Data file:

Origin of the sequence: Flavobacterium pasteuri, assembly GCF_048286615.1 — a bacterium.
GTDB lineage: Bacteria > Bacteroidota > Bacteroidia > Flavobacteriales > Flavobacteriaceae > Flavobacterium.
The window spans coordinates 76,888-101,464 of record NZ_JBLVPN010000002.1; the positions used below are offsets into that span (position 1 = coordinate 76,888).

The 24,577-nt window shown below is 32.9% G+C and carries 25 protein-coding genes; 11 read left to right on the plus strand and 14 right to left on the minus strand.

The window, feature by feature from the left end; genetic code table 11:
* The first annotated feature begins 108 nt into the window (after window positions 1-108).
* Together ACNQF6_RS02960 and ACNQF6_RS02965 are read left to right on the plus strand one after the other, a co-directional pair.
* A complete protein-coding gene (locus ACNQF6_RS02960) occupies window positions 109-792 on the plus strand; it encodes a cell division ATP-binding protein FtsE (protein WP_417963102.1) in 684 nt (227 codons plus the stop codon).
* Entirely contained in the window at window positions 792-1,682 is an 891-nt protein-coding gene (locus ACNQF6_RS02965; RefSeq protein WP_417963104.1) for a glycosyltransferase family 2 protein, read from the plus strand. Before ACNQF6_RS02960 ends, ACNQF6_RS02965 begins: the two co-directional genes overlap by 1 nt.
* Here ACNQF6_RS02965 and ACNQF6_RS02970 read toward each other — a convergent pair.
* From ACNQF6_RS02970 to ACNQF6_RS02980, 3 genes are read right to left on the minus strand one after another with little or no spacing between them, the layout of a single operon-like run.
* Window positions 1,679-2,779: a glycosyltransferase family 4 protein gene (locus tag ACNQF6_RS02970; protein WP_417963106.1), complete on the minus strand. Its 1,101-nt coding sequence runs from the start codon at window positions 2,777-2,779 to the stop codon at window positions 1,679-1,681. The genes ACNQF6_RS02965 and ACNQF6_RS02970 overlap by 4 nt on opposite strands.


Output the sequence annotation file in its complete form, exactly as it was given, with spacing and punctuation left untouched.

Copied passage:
Origin of the sequence: Flavobacterium pasteuri, assembly GCF_048286615.1 — a bacterium.
GTDB lineage: Bacteria > Bacteroidota > Bacteroidia > Flavobacteriales > Flavobacteriaceae > Flavobacterium.
The window spans coordinates 76,888-101,464 of record NZ_JBLVPN010000002.1; the positions used below are offsets into that span (position 1 = coordinate 76,888).

The 24,577-nt window shown below is 32.9% G+C and carries 25 protein-coding genes; 11 read left to right on the plus strand and 14 right to left on the minus strand.

The window, feature by feature from the left end; genetic code table 11:
* The first annotated feature begins 108 nt into the window (after window positions 1-108).
* Together ACNQF6_RS02960 and ACNQF6_RS02965 are read left to right on the plus strand one after the other, a co-directional pair.
* A complete protein-coding gene (locus ACNQF6_RS02960) occupies window positions 109-792 on the plus strand; it encodes a cell division ATP-binding protein FtsE (protein WP_417963102.1) in 684 nt (227 codons plus the stop codon).
* Entirely contained in the window at window positions 792-1,682 is an 891-nt protein-coding gene (locus ACNQF6_RS02965; RefSeq protein WP_417963104.1) for a glycosyltransferase family 2 protein, read from the plus strand. Before ACNQF6_RS02960 ends, ACNQF6_RS02965 begins: the two co-directional genes overlap by 1 nt.
* Here ACNQF6_RS02965 and ACNQF6_RS02970 read toward each other — a convergent pair.
* From ACNQF6_RS02970 to ACNQF6_RS02980, 3 genes are read right to left on the minus strand one after another with little or no spacing between them, the layout of a single operon-like run.
* Window positions 1,679-2,779: a glycosyltransferase family 4 protein gene (locus tag ACNQF6_RS02970; protein WP_417963106.1), complete on the minus strand. Its 1,101-nt coding sequence runs from the start codon at window positions 2,777-2,779 to the stop codon at window positions 1,679-1,681. The genes ACNQF6_RS02965 and ACNQF6_RS02970 overlap by 4 nt on opposite strands.